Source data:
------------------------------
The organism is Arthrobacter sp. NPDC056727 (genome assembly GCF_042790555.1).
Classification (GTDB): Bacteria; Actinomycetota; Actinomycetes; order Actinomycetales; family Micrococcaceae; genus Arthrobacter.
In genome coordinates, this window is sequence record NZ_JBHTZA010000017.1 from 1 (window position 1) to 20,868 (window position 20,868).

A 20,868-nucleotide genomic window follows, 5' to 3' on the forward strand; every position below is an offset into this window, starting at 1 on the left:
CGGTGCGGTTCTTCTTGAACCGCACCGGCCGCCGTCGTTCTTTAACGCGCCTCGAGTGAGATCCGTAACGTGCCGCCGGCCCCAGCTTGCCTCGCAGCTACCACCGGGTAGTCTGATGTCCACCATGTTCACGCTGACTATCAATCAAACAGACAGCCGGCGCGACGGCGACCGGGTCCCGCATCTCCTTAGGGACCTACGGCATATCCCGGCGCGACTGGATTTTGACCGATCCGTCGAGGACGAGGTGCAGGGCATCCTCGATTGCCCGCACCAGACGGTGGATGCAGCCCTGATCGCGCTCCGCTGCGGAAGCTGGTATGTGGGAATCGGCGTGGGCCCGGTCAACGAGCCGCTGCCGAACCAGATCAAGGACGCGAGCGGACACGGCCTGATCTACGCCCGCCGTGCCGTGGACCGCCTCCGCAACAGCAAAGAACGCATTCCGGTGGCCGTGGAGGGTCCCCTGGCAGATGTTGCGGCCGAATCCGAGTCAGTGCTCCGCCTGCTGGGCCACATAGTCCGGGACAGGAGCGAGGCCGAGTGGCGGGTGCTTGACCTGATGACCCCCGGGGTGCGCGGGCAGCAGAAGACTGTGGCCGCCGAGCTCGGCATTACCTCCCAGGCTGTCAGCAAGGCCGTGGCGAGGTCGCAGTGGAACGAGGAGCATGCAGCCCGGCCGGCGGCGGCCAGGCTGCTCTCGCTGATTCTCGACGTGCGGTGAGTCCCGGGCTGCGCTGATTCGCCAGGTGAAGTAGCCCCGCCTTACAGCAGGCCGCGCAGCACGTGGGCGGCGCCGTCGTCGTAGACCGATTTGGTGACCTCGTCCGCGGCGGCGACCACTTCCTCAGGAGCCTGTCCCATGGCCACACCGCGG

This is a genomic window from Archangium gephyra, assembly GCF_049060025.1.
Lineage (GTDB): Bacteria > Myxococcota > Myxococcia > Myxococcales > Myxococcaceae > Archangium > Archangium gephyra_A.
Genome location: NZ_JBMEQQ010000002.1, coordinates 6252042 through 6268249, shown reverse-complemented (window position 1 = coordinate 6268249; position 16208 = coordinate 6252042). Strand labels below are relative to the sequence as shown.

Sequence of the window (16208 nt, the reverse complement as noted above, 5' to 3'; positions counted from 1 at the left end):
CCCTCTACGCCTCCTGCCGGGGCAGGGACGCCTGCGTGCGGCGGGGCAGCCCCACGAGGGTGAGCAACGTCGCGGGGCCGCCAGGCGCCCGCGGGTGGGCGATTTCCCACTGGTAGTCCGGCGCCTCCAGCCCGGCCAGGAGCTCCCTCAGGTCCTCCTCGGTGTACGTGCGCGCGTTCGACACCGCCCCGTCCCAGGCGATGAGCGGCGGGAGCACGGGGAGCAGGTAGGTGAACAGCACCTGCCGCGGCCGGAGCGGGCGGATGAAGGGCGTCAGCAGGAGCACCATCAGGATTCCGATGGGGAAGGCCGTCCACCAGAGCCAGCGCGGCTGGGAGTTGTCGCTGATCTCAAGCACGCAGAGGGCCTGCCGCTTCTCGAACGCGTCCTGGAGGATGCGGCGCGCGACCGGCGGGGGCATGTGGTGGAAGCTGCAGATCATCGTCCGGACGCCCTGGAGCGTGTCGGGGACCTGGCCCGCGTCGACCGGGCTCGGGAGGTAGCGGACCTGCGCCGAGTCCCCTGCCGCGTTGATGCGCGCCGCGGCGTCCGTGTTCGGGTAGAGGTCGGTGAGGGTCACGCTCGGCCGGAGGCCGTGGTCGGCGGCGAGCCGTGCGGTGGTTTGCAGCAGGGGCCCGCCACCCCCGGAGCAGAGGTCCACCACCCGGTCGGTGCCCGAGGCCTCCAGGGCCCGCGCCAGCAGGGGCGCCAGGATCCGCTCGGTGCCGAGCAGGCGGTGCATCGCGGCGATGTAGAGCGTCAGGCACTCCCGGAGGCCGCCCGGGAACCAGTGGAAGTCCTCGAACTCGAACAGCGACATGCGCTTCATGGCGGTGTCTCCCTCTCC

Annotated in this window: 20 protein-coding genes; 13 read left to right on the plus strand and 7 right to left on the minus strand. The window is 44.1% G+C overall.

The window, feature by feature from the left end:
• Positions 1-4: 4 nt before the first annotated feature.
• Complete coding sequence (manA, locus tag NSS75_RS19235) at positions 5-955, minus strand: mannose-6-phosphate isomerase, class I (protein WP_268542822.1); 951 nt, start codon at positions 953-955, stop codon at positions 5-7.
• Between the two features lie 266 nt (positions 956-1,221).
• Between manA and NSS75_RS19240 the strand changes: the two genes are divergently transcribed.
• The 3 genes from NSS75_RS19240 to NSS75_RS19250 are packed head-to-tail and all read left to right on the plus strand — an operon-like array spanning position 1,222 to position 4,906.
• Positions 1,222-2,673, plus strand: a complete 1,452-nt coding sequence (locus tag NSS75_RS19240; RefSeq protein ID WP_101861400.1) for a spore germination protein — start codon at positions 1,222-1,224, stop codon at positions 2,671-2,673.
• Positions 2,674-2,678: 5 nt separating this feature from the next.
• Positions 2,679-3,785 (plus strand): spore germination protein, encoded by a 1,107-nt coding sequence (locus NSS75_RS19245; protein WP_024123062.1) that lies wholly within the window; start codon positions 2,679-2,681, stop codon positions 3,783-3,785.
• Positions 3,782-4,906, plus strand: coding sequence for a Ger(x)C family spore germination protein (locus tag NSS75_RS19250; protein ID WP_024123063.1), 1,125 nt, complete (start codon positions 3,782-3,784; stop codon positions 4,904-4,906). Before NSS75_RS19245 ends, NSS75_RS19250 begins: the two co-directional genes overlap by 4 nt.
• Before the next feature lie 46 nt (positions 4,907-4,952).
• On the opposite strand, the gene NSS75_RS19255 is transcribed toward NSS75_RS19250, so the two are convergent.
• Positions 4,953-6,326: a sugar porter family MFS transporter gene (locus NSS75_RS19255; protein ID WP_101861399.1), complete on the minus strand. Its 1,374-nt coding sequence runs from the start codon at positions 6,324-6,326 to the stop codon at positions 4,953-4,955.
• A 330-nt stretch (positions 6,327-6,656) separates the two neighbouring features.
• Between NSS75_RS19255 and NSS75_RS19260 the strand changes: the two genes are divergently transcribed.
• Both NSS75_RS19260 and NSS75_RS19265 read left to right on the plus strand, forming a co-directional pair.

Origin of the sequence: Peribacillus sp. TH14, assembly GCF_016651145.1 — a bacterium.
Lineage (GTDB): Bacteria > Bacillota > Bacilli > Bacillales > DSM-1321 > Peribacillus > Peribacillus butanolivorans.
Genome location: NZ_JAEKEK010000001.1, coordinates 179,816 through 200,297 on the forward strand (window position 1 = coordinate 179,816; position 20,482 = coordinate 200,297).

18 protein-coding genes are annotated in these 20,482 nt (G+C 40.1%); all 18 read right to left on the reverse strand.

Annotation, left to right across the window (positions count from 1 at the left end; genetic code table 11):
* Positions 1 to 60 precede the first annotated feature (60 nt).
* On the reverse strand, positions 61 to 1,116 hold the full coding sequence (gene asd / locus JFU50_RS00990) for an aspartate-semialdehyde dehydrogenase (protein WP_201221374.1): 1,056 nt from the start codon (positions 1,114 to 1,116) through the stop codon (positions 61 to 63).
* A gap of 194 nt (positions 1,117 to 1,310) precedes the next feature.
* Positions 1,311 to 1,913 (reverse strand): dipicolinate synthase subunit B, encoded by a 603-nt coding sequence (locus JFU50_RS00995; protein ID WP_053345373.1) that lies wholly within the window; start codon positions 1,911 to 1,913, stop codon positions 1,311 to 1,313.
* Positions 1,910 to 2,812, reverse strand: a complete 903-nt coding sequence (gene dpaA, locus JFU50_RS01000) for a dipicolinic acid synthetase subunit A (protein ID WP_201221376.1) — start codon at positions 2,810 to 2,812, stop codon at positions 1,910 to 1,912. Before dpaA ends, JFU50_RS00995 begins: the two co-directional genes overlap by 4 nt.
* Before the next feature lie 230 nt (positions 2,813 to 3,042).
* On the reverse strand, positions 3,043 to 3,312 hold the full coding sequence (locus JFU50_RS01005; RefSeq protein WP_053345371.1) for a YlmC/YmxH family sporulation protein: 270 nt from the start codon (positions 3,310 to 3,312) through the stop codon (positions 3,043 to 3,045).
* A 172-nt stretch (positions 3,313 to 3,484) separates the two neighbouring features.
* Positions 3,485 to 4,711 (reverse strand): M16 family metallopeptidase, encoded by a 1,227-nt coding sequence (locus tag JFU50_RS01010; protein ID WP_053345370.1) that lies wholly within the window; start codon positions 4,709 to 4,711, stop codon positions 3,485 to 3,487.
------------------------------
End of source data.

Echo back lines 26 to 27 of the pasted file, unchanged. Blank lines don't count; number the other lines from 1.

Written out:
• Between NSS75_RS19255 and NSS75_RS19260 the strand changes: the two genes are divergently transcribed.
• Both NSS75_RS19260 and NSS75_RS19265 read left to right on the plus strand, forming a co-directional pair.